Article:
The concert will present three duos where the musicians will employ/utilise
(self)-resonating feedback systems.
Phil Durrant – eBowed tabletop octave mandola and resonating objects
Richard Scott – eBowed tabletop mandolin and resonating objects
Luigi Marino – zarb, bowed cymbals, electronics
Mark Wastell – tam-tam, gongs, cymbals, objects
Alice Eldridge – feedback cello
Chris Kiefer – feedback cello
Set 1 will be the first performance of a new duo featuring Phil Durrant and Richard Scott who will ‘excite’ the strings of their mandolins with eBows but use objects to interfere with the resonances where sonic vulnerability is nurtured and exploited.
Set 2 will feature the ongoing collaboration between Luigi Marino and Mark Wastell. Their duo features metal instruments whose sustained oscillations are excited by beaters, bows, zarb and other objects.
Set 3 will feature Chris Kiefer and Alice Eldridge performing on hacked acoustic cellos, which are custom fitted with built-in speakers and on-body transducers, alongside analogue and digital processing. Thus the classical cello is transformed into a self-resonating feedback system.
Born near London in 1957, Phil Durrant is a multi-instrumentalist improviser/composer/sound artist who currently performs solo and group concerts.
As a violinist (and member of the Butcher/Russell/Durrant trio), he was one of the key exponents of the “group voice approach” style of improvised music. In the late 90s, his trio with Radu Malfatti and Thomas Lehn represented a shift to a more “reductionist” approach.
Recently, he has been performing solo and duo concerts with Phil Maguire, Bill Thompson, Mark Sanders, Lee Patterson and drone concerts with Mark Wastell, Phi Julian, Rhrodri Davies, Bill Thompson, using an analogue/digital modular synthesizer system. As a mandolinist, he has been performing with guitarist Martin Vishnick and a quartet with Sue Lynch, Hutch Demouilpied and Dave Fowler.
Durrant still performs regularly with the acoustic/electronic group Trio Sowari (with Bertrand Denzler and Burkhard Beins) and Mark Wastell’s The SEEN.
Richard Scott is a musician and visual artist based in Birmingham with interests in pattern, liminality and varying modes of perception and control. He is mainly active as an improviser and has performed and recorded throughout the UK and in France and Switzerland. He has a long-standing duo, Ergod, with Swiss alto player Tapiwa Svosve and has played recently with Silvan Schmid, Eddie Prévost, Phil Durrant, Mark Sanders, Rachel Musson, Sarah Farmer, Andrew Woodhead, Aaron Diaz, Joe Wright, James Malone and Samuel Rodgers. He also plays Scandinavian folk music for dance and makes abstract drawings.
Luigi Marino is a musician based in London. His work focuses on networks able to display relationships between human and nonhuman actors, with particular attention to how intuitive decisions can profoundly affect pre-existing conditions. He is an active improvisor performing on both electronic media and percussion, especially zarb and bowed custom cymbals.
Besides Uccello Acquatico, he regularly performs solo, in duo with Michael Thieke and Mark Wastell, in trio with Giancarlo Schiaffini and Eugenio Colombo, and with both Mark Wastell and Phil Durrant in the former’s large ensemble THE SEEN.
Mark Wastell has been active as a musician since 1995, making his initial concerts with the trio IST featuring Rhodri Davies and Simon H. Fell. He has performed and recorded extensively and has collaborated with the likes of Derek Bailey, John Butcher, Evan Parker, Lasse Marhaug, John Tilbury, Mattin, Mark Sanders, Tony Conrad, Tim Barnes, Bernhard Günter, Keith Rowe, John Zorn, Peter Kowald, Joachim Nordwall, Otomo Yoshihide, Burkhard Beins, Paul Dunmall, David Toop, Alan Wilkinson, Max Eastley, Hugh Davies, Julie Tippetts, Alan Skidmore and David Sylvian.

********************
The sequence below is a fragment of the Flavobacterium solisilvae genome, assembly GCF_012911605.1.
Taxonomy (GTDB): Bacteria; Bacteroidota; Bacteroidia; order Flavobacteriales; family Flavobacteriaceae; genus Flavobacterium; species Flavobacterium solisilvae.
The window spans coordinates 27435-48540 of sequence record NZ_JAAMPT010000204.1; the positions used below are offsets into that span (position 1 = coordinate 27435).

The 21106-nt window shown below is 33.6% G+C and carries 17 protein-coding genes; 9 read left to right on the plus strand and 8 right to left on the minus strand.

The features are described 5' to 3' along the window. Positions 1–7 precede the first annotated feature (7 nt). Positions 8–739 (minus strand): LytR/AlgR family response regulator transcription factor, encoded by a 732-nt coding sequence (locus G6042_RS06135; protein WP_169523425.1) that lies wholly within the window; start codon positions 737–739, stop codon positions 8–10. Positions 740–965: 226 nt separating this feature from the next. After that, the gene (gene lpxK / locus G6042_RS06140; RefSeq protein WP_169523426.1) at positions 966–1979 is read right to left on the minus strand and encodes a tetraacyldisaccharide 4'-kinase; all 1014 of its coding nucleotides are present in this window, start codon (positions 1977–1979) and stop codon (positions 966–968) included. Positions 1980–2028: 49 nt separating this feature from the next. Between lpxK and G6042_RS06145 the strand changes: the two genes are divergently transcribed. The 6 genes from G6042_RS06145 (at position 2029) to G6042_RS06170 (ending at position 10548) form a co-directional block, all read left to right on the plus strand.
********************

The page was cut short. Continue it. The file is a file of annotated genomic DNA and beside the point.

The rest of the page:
Mark also runs the Confront Recordings record label.
Alice Eldridge and Chris Kiefer
Feedback Cell is the experimental luthiary and performance project of Chris Kiefer and Alice Eldridge. Feedback cellos are hacked acoustic cellos, custom fitted with built-in speakers and on-body transducers, analogue and digital processing; the classical cello is transformed into a self-resonating feedback system. The feedback cello is thoroughly lively; playing is a process of negotiating dynamic resonant forces rather than actuating and controlling more or less passive strings of its classical ancestor. Sonically, the cellos conjure a new soundscape, arising from collision of their hybrid components: dulcet, resonant drones, palpably compressed overtones and spectral over-driven screams of digitally-transformed, physically-filtered Larsen tones.
Feedback Cell began with a conversation between Alice and instrument designer Halldor Ulfarsson, asking whether the feedback techniques which characterise his instrument, the Halldorophone, could be applied to acoustic cellos. The answer was “Let’s try”. In close collaboration with Halldor, the instruments were built in the summer on 2016, fitting speakers, transducers and pickups to two standard cellos for a workshop as part of International Conference of Live Interfaces, 2016. Since 2016, Alice and Chris have been exploring and developing these instruments through iterative upgrades and frequent performances both as a duo and with other artists. They have made regular invited appearances at key formal and informal computer music, improvised and experimental music events around Europe including: xCoAx Bergamo, Italy, 2016; Fete QuaQua, London, 2016; Brighton Alternative Jazz Festival, 2016; Mengi, Reykjavik, 2017; Loop Berlin 2017; EarZoom Festival, Ljubljana, 2017; ICLI Porto, 2018; Fort Process, UK, 2016 and 2018; The Seen Brighton and London, 2018.